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Estimating Without Fear: How To Do Away With Padding and Still Come Out Looking Like a Hero

Estimate-Without-FearWhen your team puts together an estimate, does it command a sense of confidence, trust  and respect from those reviewing the estimate? Or, is it assumed that  your estimate typically  is padded and may be off-by-an-order-of-magnitude?


Do people believe, that even though some changes will occur due to dependencies out of your control, your estimate is still reasonable and something the organization can  manage to?

Or, do they say that it would be great to hit that date, but still  challenge your assumptions and believe you’re really going to miss it?

I am sure that most of us will answer that “it depends”. It depends on the size of the project, the complexity, the individual asked (Harry never trusts our estimates), and so on.

So let me ask you to think of this from a different perspective.

  • Does your immediate management, your boss, typically have confidence in your team’s estimate?
  • Do your business sponsors and senior executives typically have confidence in your team’s estimates?
  • And for the most telling question of all: Do all of the members of your team who participated in creating the estimate, typically have confidence in the estimate and the ability to manage to it?

I am always surprised at how inconsistent these questions are answered, especially the last question.

In this post, I want to discuss the estimating activity that does the most damage in terms of  building  credibility and confidence, as well as  our  ability to predictably meet expectations.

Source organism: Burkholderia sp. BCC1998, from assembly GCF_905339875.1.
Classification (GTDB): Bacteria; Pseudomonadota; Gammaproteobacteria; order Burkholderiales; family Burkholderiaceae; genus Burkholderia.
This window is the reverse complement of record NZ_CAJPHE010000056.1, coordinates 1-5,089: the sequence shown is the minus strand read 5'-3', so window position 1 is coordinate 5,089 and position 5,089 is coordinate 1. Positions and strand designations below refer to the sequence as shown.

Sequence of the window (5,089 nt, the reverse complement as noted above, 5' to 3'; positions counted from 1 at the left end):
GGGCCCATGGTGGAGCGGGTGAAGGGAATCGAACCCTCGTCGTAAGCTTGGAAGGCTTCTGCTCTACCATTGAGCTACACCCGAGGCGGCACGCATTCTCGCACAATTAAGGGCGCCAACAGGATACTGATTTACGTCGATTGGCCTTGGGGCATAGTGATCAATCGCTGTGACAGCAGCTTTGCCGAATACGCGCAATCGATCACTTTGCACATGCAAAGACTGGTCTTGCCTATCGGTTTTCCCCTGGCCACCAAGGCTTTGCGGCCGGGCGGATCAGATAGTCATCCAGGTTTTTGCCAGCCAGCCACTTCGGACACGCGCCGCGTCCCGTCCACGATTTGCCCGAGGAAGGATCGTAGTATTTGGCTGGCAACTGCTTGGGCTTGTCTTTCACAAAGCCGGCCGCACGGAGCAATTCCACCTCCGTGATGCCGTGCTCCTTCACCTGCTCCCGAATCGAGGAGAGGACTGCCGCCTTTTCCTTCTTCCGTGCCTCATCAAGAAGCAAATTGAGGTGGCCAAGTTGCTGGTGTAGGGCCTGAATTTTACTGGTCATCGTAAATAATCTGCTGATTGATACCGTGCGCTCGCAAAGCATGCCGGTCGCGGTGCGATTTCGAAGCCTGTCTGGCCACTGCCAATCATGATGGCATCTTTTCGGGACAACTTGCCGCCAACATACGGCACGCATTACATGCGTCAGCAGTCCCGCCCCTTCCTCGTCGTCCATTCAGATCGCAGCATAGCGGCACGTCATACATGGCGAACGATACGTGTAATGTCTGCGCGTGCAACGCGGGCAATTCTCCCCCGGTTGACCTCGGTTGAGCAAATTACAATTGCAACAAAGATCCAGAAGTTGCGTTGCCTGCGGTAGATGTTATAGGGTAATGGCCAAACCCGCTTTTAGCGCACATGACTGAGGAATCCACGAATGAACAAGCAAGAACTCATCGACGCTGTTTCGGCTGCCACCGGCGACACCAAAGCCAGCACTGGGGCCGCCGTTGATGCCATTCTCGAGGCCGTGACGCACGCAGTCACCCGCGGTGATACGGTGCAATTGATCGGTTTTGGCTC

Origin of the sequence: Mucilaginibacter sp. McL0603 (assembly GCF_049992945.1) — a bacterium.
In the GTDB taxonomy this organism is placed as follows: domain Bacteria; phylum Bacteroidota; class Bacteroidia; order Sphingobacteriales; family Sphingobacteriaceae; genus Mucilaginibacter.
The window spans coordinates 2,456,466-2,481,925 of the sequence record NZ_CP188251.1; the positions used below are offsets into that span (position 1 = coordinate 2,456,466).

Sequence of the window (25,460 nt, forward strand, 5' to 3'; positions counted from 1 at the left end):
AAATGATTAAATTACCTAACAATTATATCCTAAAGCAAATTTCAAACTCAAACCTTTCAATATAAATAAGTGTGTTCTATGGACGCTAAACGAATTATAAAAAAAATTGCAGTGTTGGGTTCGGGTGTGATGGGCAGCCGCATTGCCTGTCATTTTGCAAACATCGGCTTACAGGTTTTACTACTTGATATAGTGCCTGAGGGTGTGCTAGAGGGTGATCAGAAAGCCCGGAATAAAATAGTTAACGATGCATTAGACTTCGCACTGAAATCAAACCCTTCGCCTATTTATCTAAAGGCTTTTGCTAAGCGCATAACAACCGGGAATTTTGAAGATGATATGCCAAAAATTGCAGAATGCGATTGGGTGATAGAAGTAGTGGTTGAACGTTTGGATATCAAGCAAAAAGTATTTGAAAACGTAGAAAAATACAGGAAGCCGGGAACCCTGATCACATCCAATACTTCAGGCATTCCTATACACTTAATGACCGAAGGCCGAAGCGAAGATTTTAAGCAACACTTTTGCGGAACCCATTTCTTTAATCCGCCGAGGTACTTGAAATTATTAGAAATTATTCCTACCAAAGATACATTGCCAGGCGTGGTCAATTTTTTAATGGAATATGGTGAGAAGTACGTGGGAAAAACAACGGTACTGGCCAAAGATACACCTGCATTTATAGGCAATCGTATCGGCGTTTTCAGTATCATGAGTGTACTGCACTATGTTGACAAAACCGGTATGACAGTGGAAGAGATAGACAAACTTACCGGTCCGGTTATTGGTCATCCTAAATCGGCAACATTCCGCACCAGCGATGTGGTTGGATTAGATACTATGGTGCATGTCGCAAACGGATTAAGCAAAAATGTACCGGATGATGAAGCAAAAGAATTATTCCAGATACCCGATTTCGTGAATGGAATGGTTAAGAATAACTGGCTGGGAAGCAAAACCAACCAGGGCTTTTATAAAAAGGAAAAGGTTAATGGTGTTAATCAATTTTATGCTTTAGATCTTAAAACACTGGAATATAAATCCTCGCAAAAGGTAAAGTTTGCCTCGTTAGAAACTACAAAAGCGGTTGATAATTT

Padding Your Estimate!

Padding an estimate is as common place as speeding over the posted speed limit. Sure, there are a few folks who typically follow the posted speed limit, but most of us realize that when they posted the 55 mph limit, that really is “highway speak” for 65 mph.  We pad that speed limit too!  But NOT for the same reason.

From my experience, padding an estimate is done out of fear.

We pad an estimate for fear of the unknown.

“I have worked with Jerry often enough to know that there is a chance he will want to tweak the report layout.  Also, even though he says keep it simple, he’s going to change his mind and will want to add features like exporting to Excel and PDF. If I pad this estimate, I’ll have enough time to give him what he really wants and be a hero by coming in on schedule and on budget. Hmmmm should I pad it by 25%, 100% or more? Hmmm?”

We also pad an estimate for fear of the known.

“I am going to need some new tables from the DBA team. I’m also going to need the backend services team to add some features to two web services.  This should only take a day or two, but I know that the process and wait time will take at least a week or two.  I should pad my estimate to allow for that, so I am not blamed if they take longer to deliver their changes.  I don’t want to be blamed. “

Remove the Fear Factor With Contingency Estimating

Your  fear is real. In fact, the truth is that many times, the fears become reality and we need the extra time. This is where  Contingency Estimating comes in.